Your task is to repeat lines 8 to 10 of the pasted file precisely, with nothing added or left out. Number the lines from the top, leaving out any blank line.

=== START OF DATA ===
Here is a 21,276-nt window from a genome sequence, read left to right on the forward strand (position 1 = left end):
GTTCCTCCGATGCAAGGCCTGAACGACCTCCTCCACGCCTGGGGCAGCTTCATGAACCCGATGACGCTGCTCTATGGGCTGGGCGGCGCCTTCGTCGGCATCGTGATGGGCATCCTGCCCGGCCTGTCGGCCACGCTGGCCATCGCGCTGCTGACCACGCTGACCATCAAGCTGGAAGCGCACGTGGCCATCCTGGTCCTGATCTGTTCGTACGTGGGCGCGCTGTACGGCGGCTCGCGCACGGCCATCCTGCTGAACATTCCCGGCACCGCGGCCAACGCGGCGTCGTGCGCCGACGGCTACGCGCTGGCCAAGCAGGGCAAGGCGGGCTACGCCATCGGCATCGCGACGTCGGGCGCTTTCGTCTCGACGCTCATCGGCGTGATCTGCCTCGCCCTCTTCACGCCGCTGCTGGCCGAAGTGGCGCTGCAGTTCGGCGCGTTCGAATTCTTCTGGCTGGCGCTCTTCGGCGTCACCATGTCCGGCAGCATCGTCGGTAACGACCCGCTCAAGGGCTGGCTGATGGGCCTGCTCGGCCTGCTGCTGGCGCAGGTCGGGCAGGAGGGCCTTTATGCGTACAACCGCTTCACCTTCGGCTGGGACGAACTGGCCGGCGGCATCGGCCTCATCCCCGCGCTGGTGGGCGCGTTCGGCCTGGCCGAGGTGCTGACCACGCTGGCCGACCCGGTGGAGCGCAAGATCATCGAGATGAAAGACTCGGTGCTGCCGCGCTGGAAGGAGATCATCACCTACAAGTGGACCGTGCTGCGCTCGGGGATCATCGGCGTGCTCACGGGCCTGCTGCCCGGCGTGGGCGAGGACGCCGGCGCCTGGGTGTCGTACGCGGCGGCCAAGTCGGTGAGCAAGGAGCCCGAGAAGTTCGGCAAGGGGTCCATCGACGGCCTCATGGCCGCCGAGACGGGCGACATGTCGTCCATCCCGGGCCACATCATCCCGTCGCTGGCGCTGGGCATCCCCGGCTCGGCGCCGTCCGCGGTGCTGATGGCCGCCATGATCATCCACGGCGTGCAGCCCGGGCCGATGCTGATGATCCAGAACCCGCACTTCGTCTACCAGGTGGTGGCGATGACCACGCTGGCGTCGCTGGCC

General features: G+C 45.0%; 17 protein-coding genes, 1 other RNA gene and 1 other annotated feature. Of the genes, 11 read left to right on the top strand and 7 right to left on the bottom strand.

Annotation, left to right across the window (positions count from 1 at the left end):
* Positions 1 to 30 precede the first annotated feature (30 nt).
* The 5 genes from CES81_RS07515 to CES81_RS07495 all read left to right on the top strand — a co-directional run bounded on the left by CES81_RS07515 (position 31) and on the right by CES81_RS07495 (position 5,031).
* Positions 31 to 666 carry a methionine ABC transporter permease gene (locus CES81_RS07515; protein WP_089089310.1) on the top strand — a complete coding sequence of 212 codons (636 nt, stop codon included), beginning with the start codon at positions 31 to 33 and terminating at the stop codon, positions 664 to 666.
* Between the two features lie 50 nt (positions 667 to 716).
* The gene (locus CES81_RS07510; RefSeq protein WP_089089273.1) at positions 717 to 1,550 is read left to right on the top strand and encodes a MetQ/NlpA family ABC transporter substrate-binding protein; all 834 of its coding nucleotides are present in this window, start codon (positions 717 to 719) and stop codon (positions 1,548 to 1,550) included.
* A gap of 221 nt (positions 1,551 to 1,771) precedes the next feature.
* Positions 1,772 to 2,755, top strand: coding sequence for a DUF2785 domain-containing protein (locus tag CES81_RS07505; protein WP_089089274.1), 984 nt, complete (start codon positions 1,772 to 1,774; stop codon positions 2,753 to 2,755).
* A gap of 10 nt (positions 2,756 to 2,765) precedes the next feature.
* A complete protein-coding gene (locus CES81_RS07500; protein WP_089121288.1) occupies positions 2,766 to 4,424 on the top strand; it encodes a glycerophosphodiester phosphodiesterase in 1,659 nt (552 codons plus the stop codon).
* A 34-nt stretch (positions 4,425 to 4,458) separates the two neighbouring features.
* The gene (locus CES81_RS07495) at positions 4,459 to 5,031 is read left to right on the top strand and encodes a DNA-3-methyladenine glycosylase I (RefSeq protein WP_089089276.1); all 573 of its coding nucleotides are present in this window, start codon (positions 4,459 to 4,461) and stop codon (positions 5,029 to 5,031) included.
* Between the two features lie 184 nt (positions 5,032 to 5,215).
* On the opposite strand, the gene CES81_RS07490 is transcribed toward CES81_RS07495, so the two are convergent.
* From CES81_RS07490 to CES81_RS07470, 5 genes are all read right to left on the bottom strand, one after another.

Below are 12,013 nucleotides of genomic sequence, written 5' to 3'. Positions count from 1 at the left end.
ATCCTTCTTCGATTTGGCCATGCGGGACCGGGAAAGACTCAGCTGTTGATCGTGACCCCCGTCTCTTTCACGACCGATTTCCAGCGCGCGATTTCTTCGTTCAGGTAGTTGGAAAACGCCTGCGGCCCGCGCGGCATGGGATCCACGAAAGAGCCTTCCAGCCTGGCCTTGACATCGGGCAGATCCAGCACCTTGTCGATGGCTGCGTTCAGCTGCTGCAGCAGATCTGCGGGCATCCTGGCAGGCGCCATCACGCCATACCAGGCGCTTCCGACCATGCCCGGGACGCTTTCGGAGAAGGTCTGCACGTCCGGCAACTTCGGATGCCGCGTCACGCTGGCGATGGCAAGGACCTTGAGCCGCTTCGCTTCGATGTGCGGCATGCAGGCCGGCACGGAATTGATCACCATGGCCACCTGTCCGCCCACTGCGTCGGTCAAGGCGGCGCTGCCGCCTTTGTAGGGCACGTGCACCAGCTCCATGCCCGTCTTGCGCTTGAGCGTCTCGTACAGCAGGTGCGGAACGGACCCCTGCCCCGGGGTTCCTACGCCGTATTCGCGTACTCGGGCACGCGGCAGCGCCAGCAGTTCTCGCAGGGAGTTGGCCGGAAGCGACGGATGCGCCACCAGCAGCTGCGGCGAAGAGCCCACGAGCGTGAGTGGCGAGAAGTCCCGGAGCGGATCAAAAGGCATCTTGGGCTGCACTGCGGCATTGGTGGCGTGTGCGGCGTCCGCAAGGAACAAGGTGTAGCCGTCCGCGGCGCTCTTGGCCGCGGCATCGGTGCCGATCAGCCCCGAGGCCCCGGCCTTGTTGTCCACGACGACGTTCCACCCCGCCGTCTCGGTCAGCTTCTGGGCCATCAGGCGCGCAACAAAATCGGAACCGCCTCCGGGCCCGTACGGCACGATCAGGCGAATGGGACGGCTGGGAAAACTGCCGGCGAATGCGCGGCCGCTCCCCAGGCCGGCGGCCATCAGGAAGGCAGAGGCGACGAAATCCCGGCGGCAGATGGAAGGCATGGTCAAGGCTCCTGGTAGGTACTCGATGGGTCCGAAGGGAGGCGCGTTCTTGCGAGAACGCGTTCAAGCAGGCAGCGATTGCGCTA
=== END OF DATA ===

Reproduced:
* Between the two features lie 50 nt (positions 667 to 716).
* The gene (locus CES81_RS07510; RefSeq protein WP_089089273.1) at positions 717 to 1,550 is read left to right on the top strand and encodes a MetQ/NlpA family ABC transporter substrate-binding protein; all 834 of its coding nucleotides are present in this window, start codon (positions 717 to 719) and stop codon (positions 1,548 to 1,550) included.
* A gap of 221 nt (positions 1,551 to 1,771) precedes the next feature.